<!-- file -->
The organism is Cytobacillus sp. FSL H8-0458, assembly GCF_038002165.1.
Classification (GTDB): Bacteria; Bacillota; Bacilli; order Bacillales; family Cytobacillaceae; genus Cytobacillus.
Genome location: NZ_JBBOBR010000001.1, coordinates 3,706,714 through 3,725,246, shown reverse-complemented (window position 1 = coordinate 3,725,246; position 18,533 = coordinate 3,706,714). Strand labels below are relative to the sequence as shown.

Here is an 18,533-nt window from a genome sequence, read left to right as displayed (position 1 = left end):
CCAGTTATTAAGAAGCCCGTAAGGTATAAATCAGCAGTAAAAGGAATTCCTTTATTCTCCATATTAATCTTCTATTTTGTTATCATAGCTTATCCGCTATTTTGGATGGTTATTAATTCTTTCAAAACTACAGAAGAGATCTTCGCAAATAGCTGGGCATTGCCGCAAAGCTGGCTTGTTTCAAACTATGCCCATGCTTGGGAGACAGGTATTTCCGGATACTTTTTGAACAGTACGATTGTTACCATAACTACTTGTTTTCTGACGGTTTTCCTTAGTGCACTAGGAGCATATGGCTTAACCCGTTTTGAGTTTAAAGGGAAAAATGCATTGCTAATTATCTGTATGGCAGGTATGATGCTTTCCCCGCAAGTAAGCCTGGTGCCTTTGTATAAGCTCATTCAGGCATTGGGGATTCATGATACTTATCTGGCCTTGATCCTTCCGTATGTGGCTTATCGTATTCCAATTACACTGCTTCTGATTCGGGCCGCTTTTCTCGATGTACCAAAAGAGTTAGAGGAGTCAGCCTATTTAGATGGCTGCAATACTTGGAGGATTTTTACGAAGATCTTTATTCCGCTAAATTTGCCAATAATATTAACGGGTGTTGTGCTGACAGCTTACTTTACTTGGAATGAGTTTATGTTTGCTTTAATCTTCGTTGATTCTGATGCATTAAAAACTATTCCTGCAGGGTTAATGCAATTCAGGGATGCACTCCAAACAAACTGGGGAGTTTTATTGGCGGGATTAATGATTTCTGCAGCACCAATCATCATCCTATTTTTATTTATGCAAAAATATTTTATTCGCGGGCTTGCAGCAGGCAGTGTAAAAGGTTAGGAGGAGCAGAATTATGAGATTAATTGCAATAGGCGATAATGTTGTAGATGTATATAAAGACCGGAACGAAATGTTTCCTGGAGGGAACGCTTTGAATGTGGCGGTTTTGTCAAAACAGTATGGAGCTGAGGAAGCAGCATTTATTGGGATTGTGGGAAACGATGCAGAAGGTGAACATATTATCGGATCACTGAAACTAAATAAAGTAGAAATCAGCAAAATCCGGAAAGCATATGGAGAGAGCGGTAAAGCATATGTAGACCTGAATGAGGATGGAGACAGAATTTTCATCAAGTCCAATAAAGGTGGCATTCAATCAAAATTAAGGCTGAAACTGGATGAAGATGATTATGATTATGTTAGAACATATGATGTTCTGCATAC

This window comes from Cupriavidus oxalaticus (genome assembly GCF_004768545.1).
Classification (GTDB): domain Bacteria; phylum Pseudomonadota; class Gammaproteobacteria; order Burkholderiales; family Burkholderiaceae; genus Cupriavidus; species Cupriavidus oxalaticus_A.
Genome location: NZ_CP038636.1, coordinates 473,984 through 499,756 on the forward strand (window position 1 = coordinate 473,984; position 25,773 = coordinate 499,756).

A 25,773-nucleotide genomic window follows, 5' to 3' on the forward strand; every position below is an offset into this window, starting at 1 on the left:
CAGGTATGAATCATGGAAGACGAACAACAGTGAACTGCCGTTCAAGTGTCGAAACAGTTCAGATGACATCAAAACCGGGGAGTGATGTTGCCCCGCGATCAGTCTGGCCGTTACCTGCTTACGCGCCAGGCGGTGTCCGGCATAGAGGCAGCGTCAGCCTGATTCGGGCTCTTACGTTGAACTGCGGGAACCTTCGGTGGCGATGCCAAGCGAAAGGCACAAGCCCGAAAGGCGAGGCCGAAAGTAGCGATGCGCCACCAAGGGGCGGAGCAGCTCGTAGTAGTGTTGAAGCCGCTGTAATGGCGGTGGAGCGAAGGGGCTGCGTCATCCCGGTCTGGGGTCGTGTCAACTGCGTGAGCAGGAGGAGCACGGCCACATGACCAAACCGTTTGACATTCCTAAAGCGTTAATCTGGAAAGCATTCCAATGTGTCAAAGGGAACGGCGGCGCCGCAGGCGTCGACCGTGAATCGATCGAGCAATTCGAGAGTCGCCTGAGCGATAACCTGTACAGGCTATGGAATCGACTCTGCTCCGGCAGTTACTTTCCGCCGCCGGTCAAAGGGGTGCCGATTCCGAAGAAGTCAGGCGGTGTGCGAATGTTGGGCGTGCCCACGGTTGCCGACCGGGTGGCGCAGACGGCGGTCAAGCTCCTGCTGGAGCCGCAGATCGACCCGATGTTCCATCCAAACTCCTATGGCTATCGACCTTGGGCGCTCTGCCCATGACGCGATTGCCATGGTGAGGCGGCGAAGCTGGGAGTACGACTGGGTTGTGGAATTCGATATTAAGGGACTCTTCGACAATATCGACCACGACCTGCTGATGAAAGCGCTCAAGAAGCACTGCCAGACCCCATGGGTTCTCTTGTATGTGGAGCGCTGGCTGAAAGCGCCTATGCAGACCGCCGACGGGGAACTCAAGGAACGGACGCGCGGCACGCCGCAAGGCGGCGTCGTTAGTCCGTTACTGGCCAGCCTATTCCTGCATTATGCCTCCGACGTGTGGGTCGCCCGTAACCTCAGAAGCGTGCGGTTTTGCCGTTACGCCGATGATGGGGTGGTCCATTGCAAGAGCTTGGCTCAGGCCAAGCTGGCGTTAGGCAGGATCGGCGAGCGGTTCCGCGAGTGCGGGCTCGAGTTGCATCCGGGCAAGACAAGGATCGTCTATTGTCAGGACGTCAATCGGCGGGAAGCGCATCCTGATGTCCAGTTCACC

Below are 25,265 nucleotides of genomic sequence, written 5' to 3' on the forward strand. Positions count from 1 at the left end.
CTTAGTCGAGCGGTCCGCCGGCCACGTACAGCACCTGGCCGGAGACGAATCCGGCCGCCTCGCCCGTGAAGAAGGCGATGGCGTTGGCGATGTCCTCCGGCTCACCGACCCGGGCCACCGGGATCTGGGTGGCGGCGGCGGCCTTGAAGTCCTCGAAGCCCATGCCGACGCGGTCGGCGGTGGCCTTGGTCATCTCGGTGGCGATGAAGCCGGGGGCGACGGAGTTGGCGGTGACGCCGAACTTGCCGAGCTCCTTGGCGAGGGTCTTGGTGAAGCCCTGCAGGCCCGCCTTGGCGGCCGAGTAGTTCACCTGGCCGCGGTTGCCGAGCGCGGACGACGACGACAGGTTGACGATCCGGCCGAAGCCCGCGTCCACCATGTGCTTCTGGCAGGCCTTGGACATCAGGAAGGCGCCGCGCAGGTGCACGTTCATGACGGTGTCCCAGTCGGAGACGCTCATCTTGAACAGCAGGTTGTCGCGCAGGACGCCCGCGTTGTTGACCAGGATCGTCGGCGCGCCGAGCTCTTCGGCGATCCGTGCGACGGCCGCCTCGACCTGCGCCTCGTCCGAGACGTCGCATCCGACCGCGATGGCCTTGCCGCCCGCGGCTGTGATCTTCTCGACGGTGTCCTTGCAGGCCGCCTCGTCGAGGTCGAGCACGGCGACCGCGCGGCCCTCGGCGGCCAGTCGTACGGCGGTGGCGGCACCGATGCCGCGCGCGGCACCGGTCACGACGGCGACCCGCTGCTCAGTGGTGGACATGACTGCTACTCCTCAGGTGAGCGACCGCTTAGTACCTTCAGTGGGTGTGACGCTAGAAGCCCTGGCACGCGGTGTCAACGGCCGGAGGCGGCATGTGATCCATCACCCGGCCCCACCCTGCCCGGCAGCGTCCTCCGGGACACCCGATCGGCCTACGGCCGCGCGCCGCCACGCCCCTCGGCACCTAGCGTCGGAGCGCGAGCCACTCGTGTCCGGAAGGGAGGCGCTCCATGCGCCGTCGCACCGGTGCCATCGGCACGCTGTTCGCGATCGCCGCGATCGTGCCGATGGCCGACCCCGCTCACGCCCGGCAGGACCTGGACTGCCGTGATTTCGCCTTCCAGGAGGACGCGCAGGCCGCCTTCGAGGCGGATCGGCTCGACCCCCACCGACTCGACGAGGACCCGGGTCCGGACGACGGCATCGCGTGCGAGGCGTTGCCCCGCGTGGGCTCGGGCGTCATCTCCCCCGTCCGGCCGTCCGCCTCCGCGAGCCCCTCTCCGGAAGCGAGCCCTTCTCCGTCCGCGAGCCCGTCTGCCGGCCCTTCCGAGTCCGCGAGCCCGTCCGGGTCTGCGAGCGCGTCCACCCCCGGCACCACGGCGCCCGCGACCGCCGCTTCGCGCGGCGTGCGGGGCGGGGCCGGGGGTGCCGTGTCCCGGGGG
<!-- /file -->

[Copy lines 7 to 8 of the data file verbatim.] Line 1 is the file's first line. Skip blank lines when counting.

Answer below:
Classification (GTDB): domain Bacteria; phylum Pseudomonadota; class Gammaproteobacteria; order Burkholderiales; family Burkholderiaceae; genus Cupriavidus; species Cupriavidus oxalaticus_A.
Genome location: NZ_CP038636.1, coordinates 473,984 through 499,756 on the forward strand (window position 1 = coordinate 473,984; position 25,773 = coordinate 499,756).